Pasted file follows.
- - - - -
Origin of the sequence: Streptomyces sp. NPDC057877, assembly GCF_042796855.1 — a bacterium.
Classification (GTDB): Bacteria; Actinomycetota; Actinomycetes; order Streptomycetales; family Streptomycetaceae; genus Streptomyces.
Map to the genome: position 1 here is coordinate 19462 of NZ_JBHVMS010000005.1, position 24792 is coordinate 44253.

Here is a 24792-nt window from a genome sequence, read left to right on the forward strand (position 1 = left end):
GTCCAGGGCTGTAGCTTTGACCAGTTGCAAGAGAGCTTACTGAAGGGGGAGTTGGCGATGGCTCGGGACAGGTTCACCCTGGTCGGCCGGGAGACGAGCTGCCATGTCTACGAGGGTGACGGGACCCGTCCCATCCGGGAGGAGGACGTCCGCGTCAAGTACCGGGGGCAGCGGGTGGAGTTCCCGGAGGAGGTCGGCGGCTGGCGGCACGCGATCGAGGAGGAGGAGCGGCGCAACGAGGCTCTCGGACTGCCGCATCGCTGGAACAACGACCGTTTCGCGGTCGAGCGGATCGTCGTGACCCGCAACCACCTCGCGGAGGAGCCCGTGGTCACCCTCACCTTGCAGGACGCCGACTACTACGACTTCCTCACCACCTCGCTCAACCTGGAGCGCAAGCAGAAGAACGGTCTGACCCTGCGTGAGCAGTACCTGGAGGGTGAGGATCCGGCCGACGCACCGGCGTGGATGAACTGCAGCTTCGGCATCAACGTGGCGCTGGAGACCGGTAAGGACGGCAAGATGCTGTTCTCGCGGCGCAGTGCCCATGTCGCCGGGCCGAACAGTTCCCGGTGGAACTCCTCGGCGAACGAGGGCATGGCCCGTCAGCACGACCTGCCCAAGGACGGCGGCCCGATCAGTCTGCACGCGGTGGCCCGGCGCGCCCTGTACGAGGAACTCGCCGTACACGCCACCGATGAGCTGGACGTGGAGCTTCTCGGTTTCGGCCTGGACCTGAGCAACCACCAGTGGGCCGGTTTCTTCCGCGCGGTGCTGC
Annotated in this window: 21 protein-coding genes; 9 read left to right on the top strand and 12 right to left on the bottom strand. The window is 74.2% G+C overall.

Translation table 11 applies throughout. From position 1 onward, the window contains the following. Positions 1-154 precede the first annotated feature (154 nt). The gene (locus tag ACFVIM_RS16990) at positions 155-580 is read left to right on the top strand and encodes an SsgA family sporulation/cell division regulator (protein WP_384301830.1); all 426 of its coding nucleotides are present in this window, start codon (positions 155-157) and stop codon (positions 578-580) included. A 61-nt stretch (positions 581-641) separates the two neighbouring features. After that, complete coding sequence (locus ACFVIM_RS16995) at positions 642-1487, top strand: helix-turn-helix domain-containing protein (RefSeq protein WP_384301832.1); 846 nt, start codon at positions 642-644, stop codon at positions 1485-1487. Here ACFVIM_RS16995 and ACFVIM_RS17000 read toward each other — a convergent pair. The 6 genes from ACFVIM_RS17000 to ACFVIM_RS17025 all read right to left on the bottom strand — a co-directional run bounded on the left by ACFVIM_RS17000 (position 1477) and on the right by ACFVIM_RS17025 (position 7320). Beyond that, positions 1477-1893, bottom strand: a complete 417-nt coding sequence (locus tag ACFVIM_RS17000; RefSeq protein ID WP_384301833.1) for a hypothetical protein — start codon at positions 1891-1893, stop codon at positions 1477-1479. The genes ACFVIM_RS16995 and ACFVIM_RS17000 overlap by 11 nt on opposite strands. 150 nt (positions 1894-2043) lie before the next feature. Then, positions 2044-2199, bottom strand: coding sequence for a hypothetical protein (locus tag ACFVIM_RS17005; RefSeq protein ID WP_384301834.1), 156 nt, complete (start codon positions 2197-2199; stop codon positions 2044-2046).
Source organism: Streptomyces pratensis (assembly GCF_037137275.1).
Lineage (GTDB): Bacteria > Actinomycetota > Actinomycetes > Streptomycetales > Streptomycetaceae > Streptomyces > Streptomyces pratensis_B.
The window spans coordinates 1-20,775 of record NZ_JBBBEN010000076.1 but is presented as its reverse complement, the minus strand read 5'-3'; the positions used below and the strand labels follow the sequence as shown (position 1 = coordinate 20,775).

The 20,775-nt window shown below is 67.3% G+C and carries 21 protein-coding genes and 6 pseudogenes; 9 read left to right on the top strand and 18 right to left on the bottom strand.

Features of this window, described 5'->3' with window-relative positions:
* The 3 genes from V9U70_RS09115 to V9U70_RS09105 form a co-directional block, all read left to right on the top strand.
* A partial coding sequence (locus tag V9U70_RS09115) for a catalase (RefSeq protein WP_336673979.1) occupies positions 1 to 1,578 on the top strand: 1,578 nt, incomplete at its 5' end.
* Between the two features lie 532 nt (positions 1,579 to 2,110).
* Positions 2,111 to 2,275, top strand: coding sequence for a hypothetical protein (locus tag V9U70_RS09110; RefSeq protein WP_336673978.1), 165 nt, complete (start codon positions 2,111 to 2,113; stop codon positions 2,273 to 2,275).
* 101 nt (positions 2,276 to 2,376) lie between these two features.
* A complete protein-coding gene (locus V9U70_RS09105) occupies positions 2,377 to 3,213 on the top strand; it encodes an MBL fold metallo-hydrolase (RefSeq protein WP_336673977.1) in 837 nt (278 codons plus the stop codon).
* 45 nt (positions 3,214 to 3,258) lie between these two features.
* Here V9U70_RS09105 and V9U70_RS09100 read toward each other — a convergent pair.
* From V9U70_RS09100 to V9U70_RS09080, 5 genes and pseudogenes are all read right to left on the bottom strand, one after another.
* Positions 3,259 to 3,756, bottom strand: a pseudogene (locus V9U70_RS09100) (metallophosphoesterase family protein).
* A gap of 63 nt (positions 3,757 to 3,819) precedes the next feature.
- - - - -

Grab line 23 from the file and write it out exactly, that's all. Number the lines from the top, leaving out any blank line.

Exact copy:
* A gap of 63 nt (positions 3,757 to 3,819) precedes the next feature.